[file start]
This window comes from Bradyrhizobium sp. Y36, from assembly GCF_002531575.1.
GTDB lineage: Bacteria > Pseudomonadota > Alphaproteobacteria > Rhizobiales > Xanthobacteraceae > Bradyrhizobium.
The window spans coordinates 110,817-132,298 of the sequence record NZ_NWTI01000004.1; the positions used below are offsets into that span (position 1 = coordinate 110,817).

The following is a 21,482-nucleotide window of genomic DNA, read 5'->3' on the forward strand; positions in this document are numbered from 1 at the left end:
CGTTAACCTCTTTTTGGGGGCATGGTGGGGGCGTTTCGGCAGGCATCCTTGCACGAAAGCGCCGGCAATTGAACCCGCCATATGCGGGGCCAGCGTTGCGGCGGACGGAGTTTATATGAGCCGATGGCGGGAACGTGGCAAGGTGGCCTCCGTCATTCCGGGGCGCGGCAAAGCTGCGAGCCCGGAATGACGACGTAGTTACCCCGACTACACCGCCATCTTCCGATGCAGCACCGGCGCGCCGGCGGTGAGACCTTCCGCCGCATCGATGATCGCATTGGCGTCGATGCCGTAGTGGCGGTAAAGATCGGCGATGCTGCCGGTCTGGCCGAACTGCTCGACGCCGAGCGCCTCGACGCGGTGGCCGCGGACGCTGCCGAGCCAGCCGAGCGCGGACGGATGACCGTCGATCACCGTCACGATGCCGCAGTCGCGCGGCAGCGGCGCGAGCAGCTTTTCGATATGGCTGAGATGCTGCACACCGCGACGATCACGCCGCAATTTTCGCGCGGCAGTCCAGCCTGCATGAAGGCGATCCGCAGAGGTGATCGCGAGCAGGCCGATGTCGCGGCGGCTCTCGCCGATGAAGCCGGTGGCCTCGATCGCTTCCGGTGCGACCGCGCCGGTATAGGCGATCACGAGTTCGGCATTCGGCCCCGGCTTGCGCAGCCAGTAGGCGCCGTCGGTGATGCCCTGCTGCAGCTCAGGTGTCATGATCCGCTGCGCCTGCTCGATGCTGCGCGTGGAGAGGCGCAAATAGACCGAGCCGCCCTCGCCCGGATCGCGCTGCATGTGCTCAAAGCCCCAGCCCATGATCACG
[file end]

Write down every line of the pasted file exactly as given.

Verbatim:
This window comes from Bradyrhizobium sp. Y36, from assembly GCF_002531575.1.
GTDB lineage: Bacteria > Pseudomonadota > Alphaproteobacteria > Rhizobiales > Xanthobacteraceae > Bradyrhizobium.
The window spans coordinates 110,817-132,298 of the sequence record NZ_NWTI01000004.1; the positions used below are offsets into that span (position 1 = coordinate 110,817).

The following is a 21,482-nucleotide window of genomic DNA, read 5'->3' on the forward strand; positions in this document are numbered from 1 at the left end:
CGTTAACCTCTTTTTGGGGGCATGGTGGGGGCGTTTCGGCAGGCATCCTTGCACGAAAGCGCCGGCAATTGAACCCGCCATATGCGGGGCCAGCGTTGCGGCGGACGGAGTTTATATGAGCCGATGGCGGGAACGTGGCAAGGTGGCCTCCGTCATTCCGGGGCGCGGCAAAGCTGCGAGCCCGGAATGACGACGTAGTTACCCCGACTACACCGCCATCTTCCGATGCAGCACCGGCGCGCCGGCGGTGAGACCTTCCGCCGCATCGATGATCGCATTGGCGTCGATGCCGTAGTGGCGGTAAAGATCGGCGATGCTGCCGGTCTGGCCGAACTGCTCGACGCCGAGCGCCTCGACGCGGTGGCCGCGGACGCTGCCGAGCCAGCCGAGCGCGGACGGATGACCGTCGATCACCGTCACGATGCCGCAGTCGCGCGGCAGCGGCGCGAGCAGCTTTTCGATATGGCTGAGATGCTGCACACCGCGACGATCACGCCGCAATTTTCGCGCGGCAGTCCAGCCTGCATGAAGGCGATCCGCAGAGGTGATCGCGAGCAGGCCGATGTCGCGGCGGCTCTCGCCGATGAAGCCGGTGGCCTCGATCGCTTCCGGTGCGACCGCGCCGGTATAGGCGATCACGAGTTCGGCATTCGGCCCCGGCTTGCGCAGCCAGTAGGCGCCGTCGGTGATGCCCTGCTGCAGCTCAGGTGTCATGATCCGCTGCGCCTGCTCGATGCTGCGCGTGGAGAGGCGCAAATAGACCGAGCCGCCCTCGCCCGGATCGCGCTGCATGTGCTCAAAGCCCCAGCCCATGATCACG